How to Save with a No Closing Cost Reverse Mortgage



One of the knocks against reverse mortgages, in general,are the closing costs. These tend to be higher than traditional mortgages and for many borrowers, this is part of the reason why they never pursue one. However, what you might not know is that you can save money by getting a no money down reverse mortgage.

In response to outcries over closing costs, a number of lenders have begun covering closing costs. These include upfront insurance premiums, origination fees, and third party closing costs. By getting rid of these fees, the cost of getting a reverse mortgage goes down for the borrower and lenders hope this will help them originate more of these loans.

Of course, lenders are not doing this for free. They are interested in getting your business. While no money down reverse mortgages may be attractive for some borrowers, you need to read the fine print. In some cases, the mortgages will stipulate that the loan amount needs to be above a certain amount, or they might require the borrower to take all of the cash up front. Another reason lendershave eliminated closing costs is that they reckon to make more money on the interest when the property is sold.

Then again, it is a good deal for the borrowers as they will save thousands in closing costs. The key is make sure that you have a plan for what you want to do with your reverse mortgage and you stick with it.

One program which is a good option if you are looking at zero closing cost reverse mortgages is the HECM saver program. This is a program from the Federal Housing Administration (FHA) in partnership with lenders throughout the country. The program does not carry any upfront insurance premium and is a great way to save money on your reverse mortgage.

Granted this is just one program on the market today. Since the FHA introduced the HECM saver other lenders have followed suit. This has started a trend which has benefited thousands of qualified retirees who are looking at a reverse mortgage as part of their retirement plan.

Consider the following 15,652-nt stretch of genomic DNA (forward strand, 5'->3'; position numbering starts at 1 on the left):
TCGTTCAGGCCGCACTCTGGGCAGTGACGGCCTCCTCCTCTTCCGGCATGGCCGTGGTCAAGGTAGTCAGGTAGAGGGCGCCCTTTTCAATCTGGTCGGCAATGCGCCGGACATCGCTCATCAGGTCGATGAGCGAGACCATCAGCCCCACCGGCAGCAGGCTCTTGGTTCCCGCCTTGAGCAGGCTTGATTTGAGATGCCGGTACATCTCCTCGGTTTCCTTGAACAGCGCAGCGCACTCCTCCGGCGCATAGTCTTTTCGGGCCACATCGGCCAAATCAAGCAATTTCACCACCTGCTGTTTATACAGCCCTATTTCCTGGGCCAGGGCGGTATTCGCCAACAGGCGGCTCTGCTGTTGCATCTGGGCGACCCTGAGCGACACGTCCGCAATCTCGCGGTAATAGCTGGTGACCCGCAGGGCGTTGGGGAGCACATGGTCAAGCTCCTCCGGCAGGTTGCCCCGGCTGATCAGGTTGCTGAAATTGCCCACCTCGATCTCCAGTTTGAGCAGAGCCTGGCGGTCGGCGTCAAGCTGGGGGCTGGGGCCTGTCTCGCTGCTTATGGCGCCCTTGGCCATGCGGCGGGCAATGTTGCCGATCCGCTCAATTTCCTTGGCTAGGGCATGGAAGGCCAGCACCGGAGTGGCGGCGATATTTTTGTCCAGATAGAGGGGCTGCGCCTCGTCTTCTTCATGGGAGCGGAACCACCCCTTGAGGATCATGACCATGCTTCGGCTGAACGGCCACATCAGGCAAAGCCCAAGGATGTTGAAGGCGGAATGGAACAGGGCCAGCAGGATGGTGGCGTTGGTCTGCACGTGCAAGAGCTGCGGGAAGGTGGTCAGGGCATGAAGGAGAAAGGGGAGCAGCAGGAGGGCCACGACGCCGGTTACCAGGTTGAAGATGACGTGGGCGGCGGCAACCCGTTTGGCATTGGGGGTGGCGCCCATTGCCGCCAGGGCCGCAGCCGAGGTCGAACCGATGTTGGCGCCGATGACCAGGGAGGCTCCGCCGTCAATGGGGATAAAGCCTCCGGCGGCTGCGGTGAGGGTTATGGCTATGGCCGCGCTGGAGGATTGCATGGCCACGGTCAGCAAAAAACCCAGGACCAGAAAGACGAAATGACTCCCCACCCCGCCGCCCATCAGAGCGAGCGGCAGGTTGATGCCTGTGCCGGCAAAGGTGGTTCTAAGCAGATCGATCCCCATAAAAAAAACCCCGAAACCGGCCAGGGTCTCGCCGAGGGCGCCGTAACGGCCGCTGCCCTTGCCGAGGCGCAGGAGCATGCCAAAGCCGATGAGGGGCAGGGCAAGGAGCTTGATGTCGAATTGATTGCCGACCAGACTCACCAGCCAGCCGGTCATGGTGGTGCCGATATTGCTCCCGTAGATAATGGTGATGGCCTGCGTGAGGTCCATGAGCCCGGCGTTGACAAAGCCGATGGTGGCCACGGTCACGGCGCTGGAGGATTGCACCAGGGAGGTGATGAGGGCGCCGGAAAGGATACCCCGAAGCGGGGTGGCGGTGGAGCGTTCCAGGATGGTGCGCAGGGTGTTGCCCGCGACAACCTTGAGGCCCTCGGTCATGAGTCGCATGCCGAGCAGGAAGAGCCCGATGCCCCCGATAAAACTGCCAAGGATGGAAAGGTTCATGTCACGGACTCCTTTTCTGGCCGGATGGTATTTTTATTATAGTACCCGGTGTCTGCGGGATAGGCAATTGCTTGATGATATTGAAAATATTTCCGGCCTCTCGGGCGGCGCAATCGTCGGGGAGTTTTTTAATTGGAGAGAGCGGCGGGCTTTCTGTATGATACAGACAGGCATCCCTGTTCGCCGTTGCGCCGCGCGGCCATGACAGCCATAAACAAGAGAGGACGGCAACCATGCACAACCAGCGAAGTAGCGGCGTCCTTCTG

That being said, you should check the specifics of each mortgage with your lender to make sure your program is the right fit for you. Also, ask about the 3-Day Right of Rescission. Essentially this gives you three days to change your mind if you decide that a reverse mortgage is not the right option for you.

A reverse mortgage is not a home equity loan or a second mortgage. There are no monthly payments. Instead, you use a reverse mortgage to pay off your current mortgage and then the balance can be cashed out, or kept in an account for use at a later date. All you need to pay with a reverse mortgage are the property taxes, insurance, and utilities. That’s it. You are basically freezing any future mortgage payments for as long as you live in your house.

These programs have been around for years and the real advantage is that it lets borrowers use the equity they have built up in their homes after working for so many years. To qualify, you must be 62 years old, own your home, and have a low mortgage balance that can be paid off with a portion of the funds. You also need to prove that you can pay your property taxes and insurance and you must live in the home.

Enough with the information. Let’s get to the fun stuff – saving money. No money down reverse mortgages have become increasingly competitive. While they are not for everyone, Money recently called them ‘A Hail Mary Retirement Plan for Those with Nothing Saved.’

Think about it, you’ve lived through some topsy-turvy economic times. First, it was the dot-com bubble and then it was the housing bubble and the great recession. Even if you survived all of this upheaval, it was probably at a price. So a no money down reverse mortgage is a great option to help secure your retirement. In the end, the choice is yours, but take a look for yourself and then talk it over with your advisor.

Comments

  1. Dan Hultquist says:

    While the author correctly asserts that some originators are covering some, or all, of the closing costs, the HECM Saver programs was discontinued 3 years ago. Even then, the HECM Saver was not a “zero cost” loan. It simply eliminated almost all of the upfront insurance premium in exchange for offering the borrower less funds.

    However, the upfront costs of a reverse mortgage become less relevant when the program is used properly as a financial planning tool. It’s sad that many older homeowners ignore this powerful tool because of upfront fees, when they sustainability benefits have not been fully examined. This program has the ability to extend a homeowner’s retirement assets beyond traditional retirement planning methods, and in many cases it can save in taxes, Medicare premiums, and capital gains on long-held investments.

    Dan Hultquist, MBA, CRMP

  2. Rick Rodriguez says:

    As the article points out, there are many misconceptions about reverse mortgages including the closing costs associated. Each client scenario is different so therefore costs will also be different for each. Don’t let this stop you from inquiring about how a reverse mortgage can work for you. Speak to a Certified Reverse Mortgage Professional who can provide you with right information and guide you through the process.
    Rick R. Rodriguez
    Certified Reverse Mortgage Professional
    Licensed Nationwide NMLS#473353